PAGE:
In RAF tradition all airfields have pretty much the same layout. This makes sense when you think about it as if a new pilot flies in from another group they know where to go to find the mess hall or where to get paid or where to find the Commanding Officer. Another tradition is that every building is numbered in the order of construction. No. 1 was the guardroom at the entrance to the site. After initial construction the site had 202 individually numbered buildings, and then almost another 100 houses on top of this for people to live. The hangars had a slightly different numbering system, the four hangars were originally named H1-H4, but at the outbreak of war they were renamed H7-H10. At the other end of the numbering B199 was a Gymnasium that doubled up as a chapel. There were no buildings west of Hangar 10 when the site was built. There was a gunnery range in this area that was there to realign the aircraft guns, but this was subsequently occupied by the B220 radio chemical facility, the first major building built by Chivers post war. Two civilian houses were demolished to make way for a a deep underground fuel store, building B3. It contained 6 large cylindrical tanks, with excavated dirt piled on top to produce bomb proof mounds. The second building was pulled down to become the main runway, which is now Frome Road. Aldfield farm to the north and Upper farm to the south escaped demolition. Upper farm stables were requisitioned though. The long building with large doors was perfectly sized to be turned into an aircraft cleaning shed. Go in one side dirty, come out the other side clean!

The Harwell site taken in 1944 with the A34 running from left to right at the top. According to the markings it was taken in April 1944.

The naming of the airfield comes with an interesting story. The 800 acre site sits mainly in the parish of Chilton. A third of the site is in East Hendred parish, with the smallest section being in Harwell. Up until the Commanding Officer got there, it likely had some sort of code name or number. When the CO arrived the subject of the name had to be handled. He lived in the largest of the houses in the northern end of the site in South Drive. He declared that the airfield should be named after whichever parish his house resided in. That parish happened to be Harwell, therefore RAF Harwell it was. As it was a very early airfield it had many flaws. Even worse, it was a bomber training station, with new and inexperienced pilots everywhere. The first big issue was that the three runways intersected in the middle (almost). This is a huge issue, as it would only take a single bomb to take out all three runways. Plus there is a much larger risk of the new pilots crashing in the centre when trying to launch at the same time. There was also a hugely complex system of taxi tracks. There were also over 120 dispersal pads for the planes/gliders scatted around the site. These pads are there to disperse parked aircraft, so if there is an air raid it will minimise the damaged caused overall. Also called hardstands, they also stopped damage to other planes if there was an accident while “bombing up”. These pads tended to be 150 ft (46 m) in diameter and at least 150 ft from the funnel track, this was actually a rule for all buildings on the site.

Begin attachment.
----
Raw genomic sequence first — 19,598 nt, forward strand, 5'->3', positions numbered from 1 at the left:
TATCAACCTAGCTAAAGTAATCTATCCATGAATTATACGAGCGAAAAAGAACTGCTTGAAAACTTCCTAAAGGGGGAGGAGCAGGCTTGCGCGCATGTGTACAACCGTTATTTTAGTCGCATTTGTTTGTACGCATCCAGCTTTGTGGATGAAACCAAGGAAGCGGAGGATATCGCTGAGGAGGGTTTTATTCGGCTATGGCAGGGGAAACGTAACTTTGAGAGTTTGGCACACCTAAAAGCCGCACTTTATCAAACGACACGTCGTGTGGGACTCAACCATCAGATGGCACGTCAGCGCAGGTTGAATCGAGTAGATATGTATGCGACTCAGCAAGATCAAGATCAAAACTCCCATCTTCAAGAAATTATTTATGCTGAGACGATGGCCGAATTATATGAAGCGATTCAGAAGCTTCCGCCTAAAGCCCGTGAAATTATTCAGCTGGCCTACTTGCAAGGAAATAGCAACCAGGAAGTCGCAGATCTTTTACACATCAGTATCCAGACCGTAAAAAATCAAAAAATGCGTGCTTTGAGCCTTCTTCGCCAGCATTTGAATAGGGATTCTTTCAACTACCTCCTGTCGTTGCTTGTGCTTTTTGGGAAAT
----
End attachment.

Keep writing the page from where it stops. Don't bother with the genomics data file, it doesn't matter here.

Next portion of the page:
The pathfinders of the 22nd Independent Company and the Advance parties disembark from their trucks at RAF Harwell alongside the Albemarles of 295 Squadron that will carry them to Normandy. Copyright: Imperial War Museum.